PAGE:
As early as 2008, therefore, US needed a way to fast track its military build-up in the Asia Pacific region, and a vital aspect of this undertaking is the re-establishment of military bases in the Philippines. This has been our country’s misfortune. Its geographical location makes it a premium spot for advancing military dominance by anybody among the world’s contending powers.
Now, re-establishing US military facilities in the country must pass the Senate, which is sure to block it. The catch, then, is in not having it coursed through the Senate anymore, but this is impossible to do because that requisite is a mandate of the Philippine Constitution. The only way to get the US bases done again in the country is to build them where the Constitution cannot matter anymore.
Hence the Bangsamoro Juridical Entity (BJE), as contained in the Memorandum of Agreement on Ancestral Domain (MOA-AD) resulting from the peace talks between the MILF and the Philippine government initiated by Kinney and brokered by Malaysia in 2008. The BJE establishes in the Muslim areas of Mindanao a sub-state having its own legislature, its own executive, its own judiciary, and its own armed forces, with the Philippine government limited to 25 percent share in natural resources. August 5, 2008 was the date set for signing of the MOA-AD by the two negotiating panels.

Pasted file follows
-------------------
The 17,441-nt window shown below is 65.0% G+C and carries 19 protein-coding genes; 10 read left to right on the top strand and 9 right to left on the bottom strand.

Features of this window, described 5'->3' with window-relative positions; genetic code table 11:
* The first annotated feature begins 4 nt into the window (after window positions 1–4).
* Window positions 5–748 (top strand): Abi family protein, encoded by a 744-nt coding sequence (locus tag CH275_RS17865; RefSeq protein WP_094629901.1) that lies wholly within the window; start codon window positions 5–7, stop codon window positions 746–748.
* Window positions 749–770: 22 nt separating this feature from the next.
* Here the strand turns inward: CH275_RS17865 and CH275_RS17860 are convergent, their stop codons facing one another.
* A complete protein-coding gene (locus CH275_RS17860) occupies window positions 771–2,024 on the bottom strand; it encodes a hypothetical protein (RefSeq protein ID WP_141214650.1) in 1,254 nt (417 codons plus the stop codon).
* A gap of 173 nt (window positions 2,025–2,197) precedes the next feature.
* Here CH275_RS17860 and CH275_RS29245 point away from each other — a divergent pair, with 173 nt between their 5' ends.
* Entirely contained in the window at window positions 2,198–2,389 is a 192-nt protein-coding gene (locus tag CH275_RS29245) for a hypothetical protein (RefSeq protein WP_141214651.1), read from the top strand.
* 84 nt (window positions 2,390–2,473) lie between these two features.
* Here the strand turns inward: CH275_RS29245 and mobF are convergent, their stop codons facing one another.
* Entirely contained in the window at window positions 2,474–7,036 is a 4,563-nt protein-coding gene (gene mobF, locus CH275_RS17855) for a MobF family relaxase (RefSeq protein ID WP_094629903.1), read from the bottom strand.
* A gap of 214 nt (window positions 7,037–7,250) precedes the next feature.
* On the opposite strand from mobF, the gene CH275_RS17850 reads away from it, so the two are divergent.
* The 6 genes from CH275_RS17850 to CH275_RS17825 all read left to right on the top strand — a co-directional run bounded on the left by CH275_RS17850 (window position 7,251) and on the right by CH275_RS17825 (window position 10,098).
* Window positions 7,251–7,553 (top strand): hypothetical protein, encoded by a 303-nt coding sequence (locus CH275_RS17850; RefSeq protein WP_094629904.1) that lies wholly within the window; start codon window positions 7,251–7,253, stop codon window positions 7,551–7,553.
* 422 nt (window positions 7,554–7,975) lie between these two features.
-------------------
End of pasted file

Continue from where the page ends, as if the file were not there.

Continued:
But Cotabato and Palawan, two predominantly-Christian provinces affected by the agreement, petitioned the Supreme Court, protesting the MOA-AD. Without waiting for the Supreme Court to rule on the petition, President Gloria Macapagal-Arroyo instructed the government panel not to sign. The Supreme Court ruled on the petition just the same. One of the signatories in the ruling was then still Associate Justice Renato C. Corona, who echoed Associate Justice Dante Tinga’s position: “It takes no inquiry of great depth to determine that the MOA-AD is incongruous with the Philippine Constitution.”
Given the foregoing background, it becomes easy to understand why the Mindanao peace process has been the centerpiece of the Aquino administration. It is the one single mechanism for slicing off a large chunk of the nation in which to reestablish US military facilities no longer hampered by constitutional constraints. The US will no longer have to deal with the Philippine government but instead with the MILF – a historically-proven beneficiary of American benevolence.
Erap ousted after crushing MILF’s Camp Abubakar